happy birthday, mom!

Dear Mom,

Happy birthday!

This mother’s day, I saw a lot of “omg, my mom was right about everything” posts circulating online. I’m reminded of this every single day. You were right about everything and I only have myself to blame!

But then, I got a small “win” this time. You said you didn’t want a birthday party this year while I insisted that I was going to host one. Granted, a part of me felt a tiny bit guilty because it wasn’t what you wanted. But sometimes your daughter knows best.

Then came the day of the party. You were constantly smiling and laughing when you saw people that care about us show up and you ended up having a great time at the party. We got to catch up with relatives and friends we hadn’t seen in a long time. So next time, trust me when I say I’m going to throw you a party.

For your tropical themed party, I made a chocolate cake, filled it with matcha buttercream, and decorated it to make it look like a pineapple. I’ve been wanting to make a pineapple cake in so long, ever since I saw Lyndsay‘s on Coco Cake Land. Of course, mine ended up looking nothing like her’s, but I had wanted it to! I ended up using a different star tip (by accident) to pipe. And then I really over-thought the leaves, I meant to do the simple leaf cut-out and stick, but went and tried something different. Regardless, Lyndsay inspires my cake creations a lot!

Pineapple Birthday Cake

I used my go-to chocolate cake recipe (as I did for Jackon’s birthday) because it stays incredibly moist and delicious even when I make it ahead of time.

Matcha Buttercream
Makes enough to fill a 6-inch cake

1 stick unsalted butter, room temperature
3-4 cups icing sugar
2 tablespoons matcha powder
2-4 tablespoons milk

  1. Using a stand mixer, cream the butter and icing sugar together.
  2. Add in the matcha powder and mix until combined.
  3. Work on the consistency of the buttercream by adding milk, one tablespoon at a time until it is smooth. If you accidentally make it too runny, just add more icing sugar to balance it out.

Pineapple Birthday Cake

I then made a vanilla buttercream and coloured it yellow. I piped on a thin layer to create the crumb coat. Got to cover that Frankenstein.

Pineapple Birthday Cake

Then used a star tip (1M) to pipe all over it.

Pineapple Birthday Cake

It ended up looking like ruffles than stars!

Pineapple Birthday Cake

But that’s ok, it still created a nice texture over the cake.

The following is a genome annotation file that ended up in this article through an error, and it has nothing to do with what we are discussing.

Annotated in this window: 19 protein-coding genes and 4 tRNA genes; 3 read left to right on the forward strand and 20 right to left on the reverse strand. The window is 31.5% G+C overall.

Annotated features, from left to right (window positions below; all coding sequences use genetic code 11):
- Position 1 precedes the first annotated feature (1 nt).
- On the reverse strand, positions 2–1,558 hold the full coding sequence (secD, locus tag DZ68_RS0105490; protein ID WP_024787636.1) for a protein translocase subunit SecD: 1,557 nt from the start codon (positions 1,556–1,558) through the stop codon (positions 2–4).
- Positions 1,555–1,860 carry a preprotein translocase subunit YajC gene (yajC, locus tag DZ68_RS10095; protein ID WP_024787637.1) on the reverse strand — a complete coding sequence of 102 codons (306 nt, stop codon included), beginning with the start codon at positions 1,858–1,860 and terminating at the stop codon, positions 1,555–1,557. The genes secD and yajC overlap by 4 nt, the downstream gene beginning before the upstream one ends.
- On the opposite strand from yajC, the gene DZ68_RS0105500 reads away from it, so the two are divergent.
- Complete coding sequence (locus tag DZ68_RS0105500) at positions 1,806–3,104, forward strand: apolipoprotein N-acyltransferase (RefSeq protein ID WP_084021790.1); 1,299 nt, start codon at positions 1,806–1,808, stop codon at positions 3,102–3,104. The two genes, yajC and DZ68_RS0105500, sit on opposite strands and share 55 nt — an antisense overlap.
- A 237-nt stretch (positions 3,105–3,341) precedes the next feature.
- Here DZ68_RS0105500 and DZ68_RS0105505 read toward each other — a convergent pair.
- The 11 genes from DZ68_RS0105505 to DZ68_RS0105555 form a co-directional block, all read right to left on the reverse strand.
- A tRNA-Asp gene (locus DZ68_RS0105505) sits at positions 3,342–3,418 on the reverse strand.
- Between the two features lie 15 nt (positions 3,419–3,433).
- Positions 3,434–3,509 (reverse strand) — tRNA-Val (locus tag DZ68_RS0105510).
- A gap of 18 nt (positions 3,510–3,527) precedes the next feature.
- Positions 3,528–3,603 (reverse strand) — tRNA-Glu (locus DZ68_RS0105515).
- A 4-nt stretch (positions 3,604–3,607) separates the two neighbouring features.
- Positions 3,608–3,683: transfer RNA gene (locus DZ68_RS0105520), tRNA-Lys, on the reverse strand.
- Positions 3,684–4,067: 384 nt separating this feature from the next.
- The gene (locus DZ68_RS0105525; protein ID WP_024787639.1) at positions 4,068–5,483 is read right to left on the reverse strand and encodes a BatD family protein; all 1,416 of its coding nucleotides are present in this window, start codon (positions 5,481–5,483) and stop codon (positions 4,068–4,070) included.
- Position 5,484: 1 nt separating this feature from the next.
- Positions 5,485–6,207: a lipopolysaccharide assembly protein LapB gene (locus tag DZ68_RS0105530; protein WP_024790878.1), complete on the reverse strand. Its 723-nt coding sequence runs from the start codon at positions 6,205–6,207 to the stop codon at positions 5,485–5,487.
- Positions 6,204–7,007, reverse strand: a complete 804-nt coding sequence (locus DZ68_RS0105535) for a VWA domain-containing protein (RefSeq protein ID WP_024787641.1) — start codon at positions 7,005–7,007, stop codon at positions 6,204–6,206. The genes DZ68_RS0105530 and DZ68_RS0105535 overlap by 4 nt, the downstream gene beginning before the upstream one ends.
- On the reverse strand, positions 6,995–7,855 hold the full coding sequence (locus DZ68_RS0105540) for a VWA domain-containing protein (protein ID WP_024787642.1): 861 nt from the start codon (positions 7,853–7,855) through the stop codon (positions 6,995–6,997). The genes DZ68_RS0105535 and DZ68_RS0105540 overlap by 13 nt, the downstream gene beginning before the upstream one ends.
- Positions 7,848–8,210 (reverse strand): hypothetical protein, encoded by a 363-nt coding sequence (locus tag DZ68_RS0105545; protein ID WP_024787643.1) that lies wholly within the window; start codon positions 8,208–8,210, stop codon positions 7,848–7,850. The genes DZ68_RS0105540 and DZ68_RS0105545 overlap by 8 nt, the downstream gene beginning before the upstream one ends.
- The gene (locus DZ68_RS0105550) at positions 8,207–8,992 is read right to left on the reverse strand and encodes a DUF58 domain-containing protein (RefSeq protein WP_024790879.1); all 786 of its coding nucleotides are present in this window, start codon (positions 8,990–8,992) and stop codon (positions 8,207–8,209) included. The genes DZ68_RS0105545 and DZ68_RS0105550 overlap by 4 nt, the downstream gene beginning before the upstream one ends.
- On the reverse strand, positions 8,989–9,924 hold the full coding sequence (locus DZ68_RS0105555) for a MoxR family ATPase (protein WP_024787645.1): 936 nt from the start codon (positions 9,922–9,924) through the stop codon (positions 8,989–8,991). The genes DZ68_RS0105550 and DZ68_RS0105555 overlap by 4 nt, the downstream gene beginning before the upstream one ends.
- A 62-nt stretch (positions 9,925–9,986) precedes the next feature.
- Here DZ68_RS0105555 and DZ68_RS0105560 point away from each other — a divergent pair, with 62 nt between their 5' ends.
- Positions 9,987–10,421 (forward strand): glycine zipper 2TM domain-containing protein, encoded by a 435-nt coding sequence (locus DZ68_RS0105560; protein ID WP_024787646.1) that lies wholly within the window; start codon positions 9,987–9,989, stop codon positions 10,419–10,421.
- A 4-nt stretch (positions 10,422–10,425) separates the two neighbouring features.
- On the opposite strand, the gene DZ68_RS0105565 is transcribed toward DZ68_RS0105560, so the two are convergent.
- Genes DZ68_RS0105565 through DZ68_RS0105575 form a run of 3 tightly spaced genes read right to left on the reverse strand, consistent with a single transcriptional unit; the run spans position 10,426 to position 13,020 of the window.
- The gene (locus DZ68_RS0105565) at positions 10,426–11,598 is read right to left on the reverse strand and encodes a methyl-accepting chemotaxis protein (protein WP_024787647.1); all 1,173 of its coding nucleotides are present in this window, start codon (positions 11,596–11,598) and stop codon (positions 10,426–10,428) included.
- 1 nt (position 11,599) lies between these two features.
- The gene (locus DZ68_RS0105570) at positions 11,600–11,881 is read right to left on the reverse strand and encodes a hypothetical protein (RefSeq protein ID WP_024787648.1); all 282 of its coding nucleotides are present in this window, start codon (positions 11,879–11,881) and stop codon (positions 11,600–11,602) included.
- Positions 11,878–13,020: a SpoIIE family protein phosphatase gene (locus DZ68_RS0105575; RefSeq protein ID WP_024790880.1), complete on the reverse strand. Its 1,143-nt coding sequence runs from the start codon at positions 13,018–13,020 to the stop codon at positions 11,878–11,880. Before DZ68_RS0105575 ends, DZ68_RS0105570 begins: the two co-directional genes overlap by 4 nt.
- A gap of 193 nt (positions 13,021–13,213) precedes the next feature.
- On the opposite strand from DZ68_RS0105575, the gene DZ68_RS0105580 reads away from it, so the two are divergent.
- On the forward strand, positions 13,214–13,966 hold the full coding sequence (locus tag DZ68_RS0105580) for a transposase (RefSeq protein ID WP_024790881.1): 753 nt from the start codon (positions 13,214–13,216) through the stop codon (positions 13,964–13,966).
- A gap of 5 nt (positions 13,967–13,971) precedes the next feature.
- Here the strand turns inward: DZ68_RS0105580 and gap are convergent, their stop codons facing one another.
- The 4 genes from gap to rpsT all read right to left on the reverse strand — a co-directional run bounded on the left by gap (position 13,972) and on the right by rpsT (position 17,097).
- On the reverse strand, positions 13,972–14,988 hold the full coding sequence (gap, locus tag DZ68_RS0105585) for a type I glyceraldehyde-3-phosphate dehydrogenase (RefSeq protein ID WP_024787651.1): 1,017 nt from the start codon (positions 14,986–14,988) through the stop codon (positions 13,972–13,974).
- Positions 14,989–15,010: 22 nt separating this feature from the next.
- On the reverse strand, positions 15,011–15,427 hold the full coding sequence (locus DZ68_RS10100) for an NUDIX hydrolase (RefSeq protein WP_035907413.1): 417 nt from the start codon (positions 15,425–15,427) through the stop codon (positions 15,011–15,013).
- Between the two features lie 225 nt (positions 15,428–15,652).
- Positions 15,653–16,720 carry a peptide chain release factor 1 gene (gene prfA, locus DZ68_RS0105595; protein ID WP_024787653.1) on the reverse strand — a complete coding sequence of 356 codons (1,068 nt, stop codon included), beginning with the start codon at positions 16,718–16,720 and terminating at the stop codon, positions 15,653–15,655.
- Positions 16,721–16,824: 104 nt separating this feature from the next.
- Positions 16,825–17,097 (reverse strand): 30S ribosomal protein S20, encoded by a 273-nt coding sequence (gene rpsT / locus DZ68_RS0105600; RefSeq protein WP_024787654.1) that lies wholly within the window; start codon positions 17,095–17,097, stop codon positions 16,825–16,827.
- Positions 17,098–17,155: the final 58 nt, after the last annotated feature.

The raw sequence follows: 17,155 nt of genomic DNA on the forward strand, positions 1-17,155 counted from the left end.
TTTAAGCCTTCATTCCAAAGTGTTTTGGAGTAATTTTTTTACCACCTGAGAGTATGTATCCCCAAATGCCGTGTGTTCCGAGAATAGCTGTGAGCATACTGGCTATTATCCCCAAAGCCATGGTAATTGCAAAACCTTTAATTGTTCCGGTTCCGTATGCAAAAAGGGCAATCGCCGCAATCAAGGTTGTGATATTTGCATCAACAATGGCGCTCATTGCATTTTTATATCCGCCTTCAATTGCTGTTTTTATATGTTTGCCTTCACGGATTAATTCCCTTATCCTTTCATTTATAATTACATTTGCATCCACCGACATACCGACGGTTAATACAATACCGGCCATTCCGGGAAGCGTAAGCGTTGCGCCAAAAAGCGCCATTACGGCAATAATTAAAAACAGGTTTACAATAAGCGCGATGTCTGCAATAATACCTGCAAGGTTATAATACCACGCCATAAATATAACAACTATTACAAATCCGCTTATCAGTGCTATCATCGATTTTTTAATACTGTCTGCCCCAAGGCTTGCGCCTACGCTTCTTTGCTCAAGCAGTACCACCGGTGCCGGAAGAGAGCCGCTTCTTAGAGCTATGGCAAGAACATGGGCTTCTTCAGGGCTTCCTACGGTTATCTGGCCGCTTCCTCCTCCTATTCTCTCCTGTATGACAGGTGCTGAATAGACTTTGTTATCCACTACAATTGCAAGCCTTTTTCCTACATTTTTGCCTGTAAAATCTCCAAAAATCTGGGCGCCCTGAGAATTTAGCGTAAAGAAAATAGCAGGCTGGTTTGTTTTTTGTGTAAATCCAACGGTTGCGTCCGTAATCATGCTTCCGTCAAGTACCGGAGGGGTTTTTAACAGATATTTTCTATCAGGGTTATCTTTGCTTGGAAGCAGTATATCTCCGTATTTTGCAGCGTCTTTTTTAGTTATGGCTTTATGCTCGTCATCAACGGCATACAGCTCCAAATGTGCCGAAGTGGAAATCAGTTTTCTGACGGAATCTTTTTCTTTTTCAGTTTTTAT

Pineapple Birthday Cake

Pineapple Leaves
Makes 1

1 sheet green foam
1 small plastic cup
tacky glue
elastic bands
1 pen or marker

  1. Give the sheet of foam a rinse. Because I bought it from the craft store, there was some glitter on it, plus, there could have been dust and dirt, so it’s always a good idea to wash something that is going to come near food. Lay it out to dry on a clean kitchen towel.
  2. Place the plastic cup upside down. Wrap the foam sheet around the top, mark it with a pen or marker where the sheet forms a complete circle. Cut out spiky shapes (unfinished triangles) to the place where you marked it.
  3. Add a line of glue to the bottom of the spiky crown you just cut out. Carefully place it around the top of the cup. Loop an elastic band around it to hold it into place while the glue dries.
  4. Measure out the circumference of the cup about half an inch down. Again, mark it with a pen and cut out the leaves. Attach it with glue and hold it in place with an elastic band. Repeat until you’ve covered the entire cup and when you reach the base. Set it aside to dry.
  5. Once the glue has dried, carefully remove the elastic bands.

Pineapple Birthday Cake

I ended up using new elastic hair ties because to my dismay, I only had one elastic band at home.

Pineapple Birthday Cake

There it is, in it’s crowning glory.

Pineapple Birthday Cake

I decorated mine by adding a green ribbon around and tied it off with a bow.

Pineapple Birthday Cake

I hope you have a great birthday, mom. I can’t wait to spend it with you today!

And I know you’re worried, but we’ll get through this week.

Pineapple Birthday Cake

Love,
Sylvia

scallion pancakes

Dear Mom,

I can’t believe you’re walking around colonial America right now. You just texted me a photo of you and dad enjoying the sunshine in Virginia. I’m just glad to see you’re both safe and are having a fun time with your friends. I admit I was a little worry about the timing of your road trip after this week’s news. Granted, I’m still worried and won’t stop until you’re back home in a few days.

This has been such a weird week. So many swirling feelings around the future and even the present. I was in such a funk on Wednesday, not really feeling right. Being at work felt oddly wrong, it felt like we should all be banding together to do something. Commuting, I couldn’t tell if my fellow Torontonians were feeling it too or if it was just the usual rush hour crowd.